In honor of the International Year of Statistics, I interviewed Scott Pammer, a technical product manager here at Minitab Inc. in State College, Pa. Scott works to develop new product concepts and the accompanying prototypes and business plans.
Before taking on the role of technical product manager, Scott worked for Minitab as a senior statistician. In this role, he designed and programmed various features in Minitab Statistical Software. He’s been with Minitab since 1995.
What was your journey to becoming a statistician?
When I was a senior in high school, I knew I needed to pick a college major. I was always good at math, so I majored in general mathematics because the college I attended did not offer a statistics degree. My dad felt it was important to include practical knowledge in my studies and this lead me to double-major in mathematics and accounting. The accounting paid dividends down the road because it exposed me to business problems.
From an early age, I also wanted to become a professor in some kind of math. I always gravitated to applied mathematics and thought statistics was a natural choice. Statistics is solving real problems with data – much less abstract than a proof or a theorem. That’s how I ended up at Penn State majoring in statistics. I got a dual Ph.D. in statistics and operations research, adding operations research to my resume to expose me to another type of practical problem. I came to Minitab because I really enjoyed programming and statistics, and Minitab allowed me to do both.
What is the most challenging part of your work?
Explaining statistics to a non-statistician is challenging, and it’s also difficult to create statistical output or results that a non-statistician can consume.
When it comes to developing new product concepts, the challenge is the uneasiness. Will a person pay money for the product and will it be profitable? It is one thing to say, "Yes, I like your idea," but it’s another thing to actually write the check. It’s tough to know if you have the right idea that will be both successful and profitable.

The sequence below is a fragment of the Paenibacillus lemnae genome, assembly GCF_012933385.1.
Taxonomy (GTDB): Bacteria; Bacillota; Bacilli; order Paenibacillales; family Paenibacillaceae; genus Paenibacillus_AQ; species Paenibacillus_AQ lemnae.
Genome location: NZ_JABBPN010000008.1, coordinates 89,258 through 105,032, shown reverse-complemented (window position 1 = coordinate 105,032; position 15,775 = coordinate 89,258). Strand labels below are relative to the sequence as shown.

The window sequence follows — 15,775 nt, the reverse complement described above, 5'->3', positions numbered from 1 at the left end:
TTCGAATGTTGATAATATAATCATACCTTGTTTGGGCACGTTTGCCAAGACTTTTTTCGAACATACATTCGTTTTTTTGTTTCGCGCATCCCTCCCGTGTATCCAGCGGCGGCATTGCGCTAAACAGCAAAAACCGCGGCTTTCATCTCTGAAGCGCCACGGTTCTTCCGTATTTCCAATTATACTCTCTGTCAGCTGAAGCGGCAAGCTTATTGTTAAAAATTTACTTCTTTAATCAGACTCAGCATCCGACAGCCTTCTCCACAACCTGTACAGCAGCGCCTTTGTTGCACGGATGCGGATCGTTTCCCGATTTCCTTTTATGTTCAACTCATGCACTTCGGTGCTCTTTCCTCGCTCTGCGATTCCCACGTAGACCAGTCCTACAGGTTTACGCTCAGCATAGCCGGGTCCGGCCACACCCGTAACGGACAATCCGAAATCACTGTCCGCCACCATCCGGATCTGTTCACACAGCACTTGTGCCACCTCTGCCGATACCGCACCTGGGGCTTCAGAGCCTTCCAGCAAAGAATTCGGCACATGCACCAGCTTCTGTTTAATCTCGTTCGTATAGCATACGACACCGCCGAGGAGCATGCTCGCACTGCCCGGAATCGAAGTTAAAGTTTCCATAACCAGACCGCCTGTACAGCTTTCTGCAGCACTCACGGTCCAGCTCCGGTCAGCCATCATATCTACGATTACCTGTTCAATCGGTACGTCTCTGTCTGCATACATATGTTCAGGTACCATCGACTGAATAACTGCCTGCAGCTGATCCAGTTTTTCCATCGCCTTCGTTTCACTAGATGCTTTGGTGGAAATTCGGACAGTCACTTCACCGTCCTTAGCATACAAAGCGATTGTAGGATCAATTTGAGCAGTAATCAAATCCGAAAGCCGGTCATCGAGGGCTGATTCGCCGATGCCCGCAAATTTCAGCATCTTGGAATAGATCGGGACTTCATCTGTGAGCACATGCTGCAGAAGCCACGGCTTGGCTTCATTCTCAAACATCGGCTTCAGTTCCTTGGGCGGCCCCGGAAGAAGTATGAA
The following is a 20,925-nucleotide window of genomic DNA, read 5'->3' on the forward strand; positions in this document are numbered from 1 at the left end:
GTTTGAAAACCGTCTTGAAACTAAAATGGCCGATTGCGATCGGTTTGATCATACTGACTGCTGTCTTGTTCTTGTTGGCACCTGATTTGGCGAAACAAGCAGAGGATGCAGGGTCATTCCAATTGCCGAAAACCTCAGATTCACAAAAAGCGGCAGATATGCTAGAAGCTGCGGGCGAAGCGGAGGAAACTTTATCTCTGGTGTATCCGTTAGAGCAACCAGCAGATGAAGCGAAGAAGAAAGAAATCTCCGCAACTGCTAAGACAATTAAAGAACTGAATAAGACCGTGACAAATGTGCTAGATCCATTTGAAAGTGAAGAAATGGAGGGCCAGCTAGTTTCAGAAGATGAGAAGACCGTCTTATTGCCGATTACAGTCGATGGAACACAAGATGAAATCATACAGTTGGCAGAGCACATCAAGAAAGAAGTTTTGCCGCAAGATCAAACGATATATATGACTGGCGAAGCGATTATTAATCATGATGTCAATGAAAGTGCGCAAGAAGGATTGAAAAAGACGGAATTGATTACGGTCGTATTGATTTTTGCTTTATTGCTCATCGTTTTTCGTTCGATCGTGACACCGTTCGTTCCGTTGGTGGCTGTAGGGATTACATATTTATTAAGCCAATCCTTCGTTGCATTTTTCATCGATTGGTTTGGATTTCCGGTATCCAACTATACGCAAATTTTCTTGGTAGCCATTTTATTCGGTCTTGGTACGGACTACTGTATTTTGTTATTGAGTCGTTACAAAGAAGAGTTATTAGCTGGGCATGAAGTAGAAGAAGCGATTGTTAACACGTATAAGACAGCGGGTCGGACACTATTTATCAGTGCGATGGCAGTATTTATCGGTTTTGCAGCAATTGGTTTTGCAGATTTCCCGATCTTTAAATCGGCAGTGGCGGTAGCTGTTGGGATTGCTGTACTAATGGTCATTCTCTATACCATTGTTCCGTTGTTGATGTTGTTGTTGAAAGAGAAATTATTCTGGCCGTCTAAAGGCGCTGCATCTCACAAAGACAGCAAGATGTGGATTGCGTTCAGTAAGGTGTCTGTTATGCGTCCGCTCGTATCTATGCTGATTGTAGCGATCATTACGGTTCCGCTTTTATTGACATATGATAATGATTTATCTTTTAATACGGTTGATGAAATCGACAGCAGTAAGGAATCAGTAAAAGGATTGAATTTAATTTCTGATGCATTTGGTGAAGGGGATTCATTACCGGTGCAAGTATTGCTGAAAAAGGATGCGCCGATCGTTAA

What is the most interesting problem you have used statistics to solve?
I did my dissertation on forecasting the penetration of a new product into a marketplace. This was both an interesting and challenging problem to solve. I was able to use the penetration of a similar existing product in the marketplace to greatly improve the forecasts. For example, if you were trying to figure out the penetration of color televisions in the marketplace, you could use a technological substitution – like a black-and-white TV – to gain some insight about the penetration of color televisions.
While at Penn State, I also worked in a consulting role, using statisticsto solve all kinds of biological applications.
What is the best career advice you were ever given?
My advisor in college taught me to relate every problem to something you know well, and then break it down into pieces to make the problem more manageable to solve. This advice has served me well over the course of my career.
Another thing that is overlooked is communication. Working on your communication skills and being able to communicate statistical results to non-statisticians is very important. Even if you have a smart mathematical brain, you still need to work at your communication with people outside the mathematics field. I got involved in consulting because it forced me to talk to people in various fields. It helped me understand how others think and talk, and this made it easier for me to communicate statistical subjects.